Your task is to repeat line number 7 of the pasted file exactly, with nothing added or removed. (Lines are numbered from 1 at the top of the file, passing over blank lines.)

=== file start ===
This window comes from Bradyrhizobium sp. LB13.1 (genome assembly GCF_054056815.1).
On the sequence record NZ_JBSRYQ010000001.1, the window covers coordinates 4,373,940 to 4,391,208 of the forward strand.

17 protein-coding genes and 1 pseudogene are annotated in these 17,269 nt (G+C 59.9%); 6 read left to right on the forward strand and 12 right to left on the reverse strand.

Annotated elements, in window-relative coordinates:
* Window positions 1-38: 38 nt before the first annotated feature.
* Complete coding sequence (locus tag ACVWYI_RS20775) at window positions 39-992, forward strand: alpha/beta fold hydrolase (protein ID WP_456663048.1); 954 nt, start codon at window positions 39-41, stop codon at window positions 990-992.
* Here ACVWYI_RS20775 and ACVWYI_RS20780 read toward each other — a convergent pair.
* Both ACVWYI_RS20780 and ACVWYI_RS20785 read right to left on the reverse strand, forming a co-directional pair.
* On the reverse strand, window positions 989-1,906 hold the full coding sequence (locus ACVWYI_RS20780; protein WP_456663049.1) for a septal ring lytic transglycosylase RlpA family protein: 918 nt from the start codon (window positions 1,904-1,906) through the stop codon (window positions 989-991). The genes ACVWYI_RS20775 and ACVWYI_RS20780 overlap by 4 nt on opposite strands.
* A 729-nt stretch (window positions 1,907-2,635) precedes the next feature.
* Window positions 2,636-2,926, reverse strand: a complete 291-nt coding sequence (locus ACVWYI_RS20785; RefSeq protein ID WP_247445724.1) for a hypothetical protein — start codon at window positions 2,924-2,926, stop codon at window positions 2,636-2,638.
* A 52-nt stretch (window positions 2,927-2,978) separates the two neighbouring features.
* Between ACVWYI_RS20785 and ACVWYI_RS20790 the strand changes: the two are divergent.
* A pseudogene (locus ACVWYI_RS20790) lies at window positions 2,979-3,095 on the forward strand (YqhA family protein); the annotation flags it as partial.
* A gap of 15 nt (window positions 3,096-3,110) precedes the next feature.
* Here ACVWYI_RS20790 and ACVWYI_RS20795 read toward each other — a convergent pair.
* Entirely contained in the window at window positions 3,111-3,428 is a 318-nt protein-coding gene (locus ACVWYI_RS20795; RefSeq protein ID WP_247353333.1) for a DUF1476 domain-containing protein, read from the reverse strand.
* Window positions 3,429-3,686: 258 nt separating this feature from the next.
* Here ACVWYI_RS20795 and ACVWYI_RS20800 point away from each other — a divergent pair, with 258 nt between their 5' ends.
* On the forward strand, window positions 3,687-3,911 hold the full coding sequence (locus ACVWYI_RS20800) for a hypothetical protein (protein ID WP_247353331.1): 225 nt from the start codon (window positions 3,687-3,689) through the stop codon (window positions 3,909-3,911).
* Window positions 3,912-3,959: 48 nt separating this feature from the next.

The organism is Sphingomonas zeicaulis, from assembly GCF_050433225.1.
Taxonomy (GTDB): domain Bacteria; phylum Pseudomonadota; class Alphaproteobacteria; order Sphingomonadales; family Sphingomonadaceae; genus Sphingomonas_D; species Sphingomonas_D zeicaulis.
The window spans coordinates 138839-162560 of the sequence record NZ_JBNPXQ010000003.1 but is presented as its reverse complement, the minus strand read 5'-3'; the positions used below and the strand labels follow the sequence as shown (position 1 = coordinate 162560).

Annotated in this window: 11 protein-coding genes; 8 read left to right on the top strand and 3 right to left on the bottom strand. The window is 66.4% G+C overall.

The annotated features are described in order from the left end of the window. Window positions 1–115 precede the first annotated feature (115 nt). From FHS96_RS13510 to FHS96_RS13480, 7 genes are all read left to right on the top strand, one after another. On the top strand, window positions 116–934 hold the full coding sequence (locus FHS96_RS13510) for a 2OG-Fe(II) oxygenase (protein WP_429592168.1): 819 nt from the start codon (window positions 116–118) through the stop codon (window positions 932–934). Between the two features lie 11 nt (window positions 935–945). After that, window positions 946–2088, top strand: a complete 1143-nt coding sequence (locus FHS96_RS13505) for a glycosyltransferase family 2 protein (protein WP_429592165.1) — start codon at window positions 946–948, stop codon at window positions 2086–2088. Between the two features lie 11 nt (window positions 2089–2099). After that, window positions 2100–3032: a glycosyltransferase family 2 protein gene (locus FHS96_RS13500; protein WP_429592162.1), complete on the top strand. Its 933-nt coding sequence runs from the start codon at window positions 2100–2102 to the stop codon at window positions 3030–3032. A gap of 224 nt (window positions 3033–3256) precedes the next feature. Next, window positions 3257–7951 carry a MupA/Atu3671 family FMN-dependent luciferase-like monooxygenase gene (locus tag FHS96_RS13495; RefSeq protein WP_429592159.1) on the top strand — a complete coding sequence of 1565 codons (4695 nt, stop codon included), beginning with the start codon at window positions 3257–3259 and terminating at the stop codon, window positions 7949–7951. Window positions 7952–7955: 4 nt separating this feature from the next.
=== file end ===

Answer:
* Here ACVWYI_RS20775 and ACVWYI_RS20780 read toward each other — a convergent pair.